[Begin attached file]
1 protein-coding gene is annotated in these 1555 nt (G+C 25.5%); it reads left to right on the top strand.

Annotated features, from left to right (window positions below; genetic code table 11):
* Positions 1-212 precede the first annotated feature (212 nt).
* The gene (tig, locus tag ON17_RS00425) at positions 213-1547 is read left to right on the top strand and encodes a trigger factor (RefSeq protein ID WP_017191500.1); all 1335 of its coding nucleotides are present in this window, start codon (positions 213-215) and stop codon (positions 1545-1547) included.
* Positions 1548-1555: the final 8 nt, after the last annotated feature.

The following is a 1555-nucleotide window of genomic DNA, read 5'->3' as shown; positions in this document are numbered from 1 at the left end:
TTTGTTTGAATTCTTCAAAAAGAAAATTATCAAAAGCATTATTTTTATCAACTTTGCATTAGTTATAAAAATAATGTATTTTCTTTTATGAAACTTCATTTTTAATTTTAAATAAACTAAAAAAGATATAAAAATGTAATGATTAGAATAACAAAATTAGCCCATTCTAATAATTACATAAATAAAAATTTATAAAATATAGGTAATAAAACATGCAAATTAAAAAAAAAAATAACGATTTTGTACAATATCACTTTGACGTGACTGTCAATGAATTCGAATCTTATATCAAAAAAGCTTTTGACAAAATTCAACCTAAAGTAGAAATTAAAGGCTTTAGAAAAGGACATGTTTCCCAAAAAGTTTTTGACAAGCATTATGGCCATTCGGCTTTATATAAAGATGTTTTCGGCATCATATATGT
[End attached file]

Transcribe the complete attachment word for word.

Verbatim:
1 protein-coding gene is annotated in these 1555 nt (G+C 25.5%); it reads left to right on the top strand.

Annotated features, from left to right (window positions below; genetic code table 11):
* Positions 1-212 precede the first annotated feature (212 nt).
* The gene (tig, locus tag ON17_RS00425) at positions 213-1547 is read left to right on the top strand and encodes a trigger factor (RefSeq protein ID WP_017191500.1); all 1335 of its coding nucleotides are present in this window, start codon (positions 213-215) and stop codon (positions 1545-1547) included.
* Positions 1548-1555: the final 8 nt, after the last annotated feature.

The following is a 1555-nucleotide window of genomic DNA, read 5'->3' as shown; positions in this document are numbered from 1 at the left end:
TTTGTTTGAATTCTTCAAAAAGAAAATTATCAAAAGCATTATTTTTATCAACTTTGCATTAGTTATAAAAATAATGTATTTTCTTTTATGAAACTTCATTTTTAATTTTAAATAAACTAAAAAAGATATAAAAATGTAATGATTAGAATAACAAAATTAGCCCATTCTAATAATTACATAAATAAAAATTTATAAAATATAGGTAATAAAACATGCAAATTAAAAAAAAAAATAACGATTTTGTACAATATCACTTTGACGTGACTGTCAATGAATTCGAATCTTATATCAAAAAAGCTTTTGACAAAATTCAACCTAAAGTAGAAATTAAAGGCTTTAGAAAAGGACATGTTTCCCAAAAAGTTTTTGACAAGCATTATGGCCATTCGGCTTTATATAAAGATGTTTTCGGCATCATATATGT